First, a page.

That was really where it came from. I didn’t really even expect that much of a response to it. It’s almost like sometimes I just get into the frame of mind where I’m like, “I’m just going to blast it around.” So I just kept doing that. It was really good for me to see that I wasn’t received of like, “Oh, my God. How annoying, this cleanse thing again.” A lot of people would like it, or they’d say, “Oh, maybe next time,” or “Summer’s not a great time.” I had a lot of that kind of response, as well. That was also good feedback for me. I was actually surprised. I have to say that it hasn’t really happened that effortlessly for me in doing a program by just using social media. Usually, it’s a combination of steps.
Rachel: What do you think was different about that? Tell me a little bit. Did you spend one week promoting this? Did you spend a month? How long did it take you? Did you promote it once a day or five times a day?
Cydney: Usually, if I have a program running, I close registration a week beforehand so I have time to sift it all out and get organized with it. I blasted it out probably about two and a half weeks before I was starting it. That’s another thing that I have found. I used to think that if you talked about it for six months, people would be knocking down your door to get there, but I realized for my type of client, it’s really like, “Oh wow, that sounds great. Oh, next week? Yes, I can do that.” Then they sign up. We’re not really planning that far in advance, most moms. That was helpful. I’d been building up for all spring about my book. I’d put out some information. I’d posted pieces of it here and there and really had started getting an interest in the “Spirited Nutrition” piece. I think that I had people curious about an offering, and it was at a price point that was doable. They didn’t have to make a huge commitment.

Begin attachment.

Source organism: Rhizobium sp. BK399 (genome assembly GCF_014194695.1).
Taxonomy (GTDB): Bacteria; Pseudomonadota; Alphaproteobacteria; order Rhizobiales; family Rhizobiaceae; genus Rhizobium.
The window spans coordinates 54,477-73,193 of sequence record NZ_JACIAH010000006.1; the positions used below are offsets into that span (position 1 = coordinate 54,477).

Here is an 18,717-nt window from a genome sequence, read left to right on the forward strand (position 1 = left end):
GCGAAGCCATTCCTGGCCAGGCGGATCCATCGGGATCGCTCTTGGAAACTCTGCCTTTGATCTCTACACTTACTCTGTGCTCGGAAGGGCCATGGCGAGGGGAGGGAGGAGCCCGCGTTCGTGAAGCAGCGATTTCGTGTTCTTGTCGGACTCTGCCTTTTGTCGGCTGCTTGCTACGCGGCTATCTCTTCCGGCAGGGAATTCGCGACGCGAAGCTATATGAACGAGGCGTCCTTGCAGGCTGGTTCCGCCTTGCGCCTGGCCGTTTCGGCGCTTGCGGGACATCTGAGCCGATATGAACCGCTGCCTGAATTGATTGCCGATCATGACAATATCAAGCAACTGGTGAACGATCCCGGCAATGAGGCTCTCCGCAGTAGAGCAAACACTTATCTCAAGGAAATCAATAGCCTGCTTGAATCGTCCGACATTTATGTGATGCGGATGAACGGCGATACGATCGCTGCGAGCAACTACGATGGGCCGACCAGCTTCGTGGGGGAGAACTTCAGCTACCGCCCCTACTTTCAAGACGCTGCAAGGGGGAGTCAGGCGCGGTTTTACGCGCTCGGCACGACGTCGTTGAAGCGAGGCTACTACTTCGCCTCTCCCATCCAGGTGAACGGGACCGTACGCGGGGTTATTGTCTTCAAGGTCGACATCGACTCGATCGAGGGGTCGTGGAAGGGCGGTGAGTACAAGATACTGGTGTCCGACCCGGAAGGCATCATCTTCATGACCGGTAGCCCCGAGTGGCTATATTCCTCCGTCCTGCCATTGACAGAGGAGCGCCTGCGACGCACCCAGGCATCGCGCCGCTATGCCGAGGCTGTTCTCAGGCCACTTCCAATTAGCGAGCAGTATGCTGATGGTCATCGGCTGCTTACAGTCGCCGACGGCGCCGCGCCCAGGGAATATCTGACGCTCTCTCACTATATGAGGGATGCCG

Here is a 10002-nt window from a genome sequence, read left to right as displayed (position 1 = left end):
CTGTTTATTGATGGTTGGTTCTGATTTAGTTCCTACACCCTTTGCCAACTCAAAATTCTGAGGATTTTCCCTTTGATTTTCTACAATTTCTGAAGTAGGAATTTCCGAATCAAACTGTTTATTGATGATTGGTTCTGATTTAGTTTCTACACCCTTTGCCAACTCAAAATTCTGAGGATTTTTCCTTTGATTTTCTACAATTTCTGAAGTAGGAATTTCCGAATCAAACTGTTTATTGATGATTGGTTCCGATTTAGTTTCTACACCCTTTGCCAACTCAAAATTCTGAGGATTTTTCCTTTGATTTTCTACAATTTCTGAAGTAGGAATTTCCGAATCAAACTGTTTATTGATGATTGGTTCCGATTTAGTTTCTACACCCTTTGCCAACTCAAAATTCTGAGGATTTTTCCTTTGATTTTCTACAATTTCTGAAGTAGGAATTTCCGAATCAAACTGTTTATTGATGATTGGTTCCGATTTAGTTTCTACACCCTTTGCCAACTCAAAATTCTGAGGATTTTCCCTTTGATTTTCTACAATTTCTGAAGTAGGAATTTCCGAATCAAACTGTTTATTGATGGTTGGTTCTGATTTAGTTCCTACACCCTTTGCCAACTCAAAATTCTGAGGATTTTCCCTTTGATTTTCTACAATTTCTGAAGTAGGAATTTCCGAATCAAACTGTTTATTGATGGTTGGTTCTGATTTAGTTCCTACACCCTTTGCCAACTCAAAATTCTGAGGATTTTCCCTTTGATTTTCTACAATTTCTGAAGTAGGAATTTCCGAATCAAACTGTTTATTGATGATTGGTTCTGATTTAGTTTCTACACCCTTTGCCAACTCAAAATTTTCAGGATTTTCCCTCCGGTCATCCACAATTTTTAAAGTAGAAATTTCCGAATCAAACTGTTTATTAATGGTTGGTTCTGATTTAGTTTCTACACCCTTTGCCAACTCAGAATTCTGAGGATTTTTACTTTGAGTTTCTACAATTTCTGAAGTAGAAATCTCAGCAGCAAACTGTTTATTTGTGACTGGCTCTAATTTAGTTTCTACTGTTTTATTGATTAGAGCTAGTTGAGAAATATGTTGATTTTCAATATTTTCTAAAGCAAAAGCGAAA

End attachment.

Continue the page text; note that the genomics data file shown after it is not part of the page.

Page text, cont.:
Rachel: What is the one personal trait you find is most important as an entrepreneur?
Cydney: Resilience and risk-taking, I think. They’re both important. [laughs]
Rachel: [laughs] When you say resilience, tell me a little bit more, like an experience. I still do marketing consulting, but for high-tech companies. It’s tough because you, in your role, and in my role, you put yourself out there as a consultant.